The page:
What Is the Difference Between a Short Squeeze and Short Covering?

Apr 21, 2023 By Kelly Walker

If you're an investor, you may have heard the terms "short squeeze" and "short covering" used. But what do these terms mean? Are they similar or different from each other?

In this blog post, we'll break down the difference between a short squeeze and a short covering so that you can make better-informed decisions as an investor.

We'll explain how these strategies work, their pros and cons, and some real-world examples to help put things into perspective. Your investment portfolio will thank you!

What is a Short Squeeze?

A short squeeze is a trading strategy used by investors betting on a stock to fall in price.

They do this by borrowing the stock from another investor, selling it at the current market price, and waiting for it to drop before buying it back at a lower cost. This difference between the purchase and sale prices is their profit.

How does Short Squeeze operate?

The short seller hopes the stock price will decrease, allowing them to make a profit.

However, if the stock price suddenly increases instead, it can cause a "short squeeze" in which the investor is forced to buy back the stock at a higher price than what they initially sold it for. This can lead to losses for the investor if the stock continues to rise.

What is a Short Covering?

A short covering is the opposite of a short squeeze. It's a strategy used by investors betting on a stock to rise in price. They borrow the stock from another investor and purchase it at the current market price.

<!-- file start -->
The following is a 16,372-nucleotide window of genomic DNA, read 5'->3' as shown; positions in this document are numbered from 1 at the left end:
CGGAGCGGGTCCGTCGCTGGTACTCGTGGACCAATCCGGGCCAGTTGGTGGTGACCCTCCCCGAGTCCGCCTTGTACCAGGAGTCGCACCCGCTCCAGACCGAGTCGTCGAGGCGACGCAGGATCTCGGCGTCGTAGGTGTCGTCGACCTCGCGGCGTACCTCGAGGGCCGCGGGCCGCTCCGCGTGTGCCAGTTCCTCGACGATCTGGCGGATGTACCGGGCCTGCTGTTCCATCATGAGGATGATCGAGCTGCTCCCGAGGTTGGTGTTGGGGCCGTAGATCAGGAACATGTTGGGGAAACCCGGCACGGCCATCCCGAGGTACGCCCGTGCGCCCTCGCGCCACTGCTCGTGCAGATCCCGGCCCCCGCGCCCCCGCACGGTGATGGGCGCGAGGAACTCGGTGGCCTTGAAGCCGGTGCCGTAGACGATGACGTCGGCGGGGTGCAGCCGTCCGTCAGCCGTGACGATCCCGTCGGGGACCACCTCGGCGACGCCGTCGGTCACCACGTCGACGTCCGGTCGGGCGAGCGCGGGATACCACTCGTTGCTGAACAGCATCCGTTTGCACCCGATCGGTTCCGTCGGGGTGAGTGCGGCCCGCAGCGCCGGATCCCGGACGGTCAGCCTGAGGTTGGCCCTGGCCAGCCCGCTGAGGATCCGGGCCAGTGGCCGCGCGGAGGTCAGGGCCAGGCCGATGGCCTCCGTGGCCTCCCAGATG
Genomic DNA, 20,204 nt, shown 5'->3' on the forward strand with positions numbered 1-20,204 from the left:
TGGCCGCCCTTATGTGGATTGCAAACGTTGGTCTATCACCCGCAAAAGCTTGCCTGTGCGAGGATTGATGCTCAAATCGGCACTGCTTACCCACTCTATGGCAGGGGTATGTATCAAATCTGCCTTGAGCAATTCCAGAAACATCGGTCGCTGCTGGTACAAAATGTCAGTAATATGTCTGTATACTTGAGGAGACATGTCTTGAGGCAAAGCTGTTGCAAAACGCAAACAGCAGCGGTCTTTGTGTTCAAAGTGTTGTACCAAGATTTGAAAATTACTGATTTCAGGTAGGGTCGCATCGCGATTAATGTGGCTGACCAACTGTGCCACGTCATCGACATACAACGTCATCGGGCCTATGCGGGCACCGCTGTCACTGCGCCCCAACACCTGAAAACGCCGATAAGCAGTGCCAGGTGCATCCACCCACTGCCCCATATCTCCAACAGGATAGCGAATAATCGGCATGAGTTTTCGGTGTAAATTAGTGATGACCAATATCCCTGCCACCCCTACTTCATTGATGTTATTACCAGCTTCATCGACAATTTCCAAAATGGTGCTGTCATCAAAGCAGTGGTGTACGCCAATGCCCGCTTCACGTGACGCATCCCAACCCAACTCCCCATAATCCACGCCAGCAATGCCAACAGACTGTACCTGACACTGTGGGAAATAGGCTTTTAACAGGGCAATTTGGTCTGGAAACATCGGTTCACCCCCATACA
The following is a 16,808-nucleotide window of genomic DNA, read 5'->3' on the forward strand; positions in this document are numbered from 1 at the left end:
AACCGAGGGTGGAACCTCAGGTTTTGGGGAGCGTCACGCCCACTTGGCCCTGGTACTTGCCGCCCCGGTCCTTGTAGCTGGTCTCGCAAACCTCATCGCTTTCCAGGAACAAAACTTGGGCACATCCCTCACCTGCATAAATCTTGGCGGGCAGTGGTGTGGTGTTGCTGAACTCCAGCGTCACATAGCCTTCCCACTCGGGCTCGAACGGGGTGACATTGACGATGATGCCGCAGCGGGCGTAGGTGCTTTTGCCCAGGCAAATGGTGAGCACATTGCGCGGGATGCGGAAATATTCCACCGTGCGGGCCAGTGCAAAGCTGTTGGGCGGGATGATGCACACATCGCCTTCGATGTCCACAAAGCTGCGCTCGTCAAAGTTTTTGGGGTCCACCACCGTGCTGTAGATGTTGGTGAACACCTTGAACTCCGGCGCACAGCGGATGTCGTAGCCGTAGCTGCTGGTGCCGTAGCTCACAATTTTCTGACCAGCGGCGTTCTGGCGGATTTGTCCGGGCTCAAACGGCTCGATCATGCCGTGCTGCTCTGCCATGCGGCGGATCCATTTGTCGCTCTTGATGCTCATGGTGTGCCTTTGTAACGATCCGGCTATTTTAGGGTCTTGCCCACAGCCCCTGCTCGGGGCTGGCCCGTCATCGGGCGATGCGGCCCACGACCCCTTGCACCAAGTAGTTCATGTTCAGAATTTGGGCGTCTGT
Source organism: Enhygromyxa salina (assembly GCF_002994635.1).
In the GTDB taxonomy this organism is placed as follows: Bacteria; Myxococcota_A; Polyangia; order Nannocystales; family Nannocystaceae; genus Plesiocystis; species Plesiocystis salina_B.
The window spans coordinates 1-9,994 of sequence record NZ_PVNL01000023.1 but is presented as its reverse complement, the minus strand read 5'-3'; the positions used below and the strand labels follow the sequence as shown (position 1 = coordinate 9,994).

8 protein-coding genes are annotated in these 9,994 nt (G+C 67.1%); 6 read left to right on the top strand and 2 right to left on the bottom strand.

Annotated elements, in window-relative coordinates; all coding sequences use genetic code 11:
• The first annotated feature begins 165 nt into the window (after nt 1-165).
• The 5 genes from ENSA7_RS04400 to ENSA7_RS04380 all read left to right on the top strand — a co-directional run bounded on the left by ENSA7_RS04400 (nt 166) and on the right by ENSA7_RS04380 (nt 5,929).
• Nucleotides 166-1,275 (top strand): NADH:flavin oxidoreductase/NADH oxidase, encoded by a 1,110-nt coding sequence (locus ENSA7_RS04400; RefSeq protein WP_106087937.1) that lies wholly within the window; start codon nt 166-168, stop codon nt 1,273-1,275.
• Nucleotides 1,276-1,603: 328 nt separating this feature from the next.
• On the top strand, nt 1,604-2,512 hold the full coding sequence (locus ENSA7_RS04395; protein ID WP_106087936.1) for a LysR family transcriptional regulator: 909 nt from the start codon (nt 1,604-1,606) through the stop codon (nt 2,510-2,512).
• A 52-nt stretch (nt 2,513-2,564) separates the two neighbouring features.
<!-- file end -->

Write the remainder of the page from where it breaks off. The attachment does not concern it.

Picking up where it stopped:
When the stock price rises, they buy back the same number of shares, returning them to the lender and pocketing the difference between the purchase and sale prices.

How short-covering operates

Short-covering is a way for investors to lock in profits if they are betting on a stock's price to rise. When an investor believes the stock they borrowed will increase in value, they will purchase it at the current market price and wait for it to go up before buying back the same number of shares.

This difference between the purchase and sale prices is their profit.

The Difference Between a Short Squeeze and a Short Covering

The difference between a short squeeze and a short covering is that one strategy bets on the stock price to drop while the other bets on the stock price to rise. Short squeezes are riskier because your profit will be much less than expected if the stock does not fall in value.

On the other hand, a short covering is safer because if the stock rises in value, your profit will be much higher than expected.